Will Middlebrooks must have missed this whole major league thing.
Middlebrooks has raked since being recalled from Pawtucket on Aug. 10, proving that his prolonged big league slump earlier this season could indeed be just a footnote in a very successful career. The hot streak comes at a good time for the Red Sox, and it might ultimately force manager John Farrell to make an important lineup adjustment.
Middlebrooks on Wednesday drilled his second home run since rejoining the Red Sox as Boston coasted to a 12-1 win in San Francisco. His two-run blast, which was his 11th homer of the season, opened the scoring and put the wheels in motion on a very productive afternoon for the Red Sox’ offense.
The Red Sox are a pedestrian 5-6 since Middlebrooks’ recall, but the 24-year-old has certainly done his part. Middlebrooks has reached in all 11 games since returning — collecting a hit in all but one. He’s hitting .441 (15-for-34) with two homers, five RBIs and three doubles, and he’s looking more and more like the player who burst onto the scene in 2012.
“I’m just more comfortable,” Middlebrooks said. “Everyone wants to say I changed my approach. I didn’t really change my approach. I’m just more consistent with it. You get confidence when you get results. Unfortunately, that’s just how it is. I just started getting some knocks and the confidence started going up. I’m just trusting myself again.”
As long as Middlebrooks keeps trusting himself, the Red Sox will trust him as well. He’s playing at an extremely high level — raising his average from .192 to .228 since being recalled — and he’s back into a position where he controls his own big league fate.
Farrell didn’t rule out the possibility of Middlebrooks eventually sliding up into the No. 5 spot in Boston’s order when asked about such a scenario over the weekend, and the idea makes more and more sense with each successful performance. Middlebrooks’ bread and butter, of course, is his power, and while he’s currently lengthening the Red Sox’ lineup by way of producing out of the No. 8 and No. 9 spots, Boston could use his right-handed pop behind David Ortiz.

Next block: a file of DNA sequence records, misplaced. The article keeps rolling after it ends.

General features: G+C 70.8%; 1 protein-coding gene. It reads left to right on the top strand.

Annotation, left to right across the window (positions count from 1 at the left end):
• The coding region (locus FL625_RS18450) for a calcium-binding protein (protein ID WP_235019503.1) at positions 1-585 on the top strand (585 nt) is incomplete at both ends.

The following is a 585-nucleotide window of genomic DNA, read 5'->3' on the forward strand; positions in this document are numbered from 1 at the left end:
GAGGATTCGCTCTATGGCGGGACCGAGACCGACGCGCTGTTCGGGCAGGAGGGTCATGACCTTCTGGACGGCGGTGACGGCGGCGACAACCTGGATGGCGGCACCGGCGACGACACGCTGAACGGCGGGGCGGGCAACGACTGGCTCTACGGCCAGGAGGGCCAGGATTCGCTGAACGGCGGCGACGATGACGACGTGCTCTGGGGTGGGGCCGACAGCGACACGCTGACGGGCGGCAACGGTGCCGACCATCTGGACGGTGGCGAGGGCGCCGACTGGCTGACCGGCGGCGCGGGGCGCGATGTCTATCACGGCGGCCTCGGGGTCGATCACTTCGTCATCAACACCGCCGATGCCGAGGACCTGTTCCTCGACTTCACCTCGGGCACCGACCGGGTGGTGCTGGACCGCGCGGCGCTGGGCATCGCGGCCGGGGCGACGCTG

Farrell recently dropped Mike Napoli to seventh in the order because he wasn’t getting the job done. Napoli has since dealt with a foot ailment, and a few different players have been plugged into the No. 5 hole. There’s no reason why Middlebrooks can’t eventually slot in behind Ortiz if everything keeps going down the current path.
Middlebrooks must continue to show consistency. After all, it was a lack of consistency that led to his demotion in June. But if the current version of Middlebrooks sticks around, it shouldn’t be long before he finds himself batting fifth, which, ironically enough, was his Opening Day lineup spot.
Sometimes, these things just work out.
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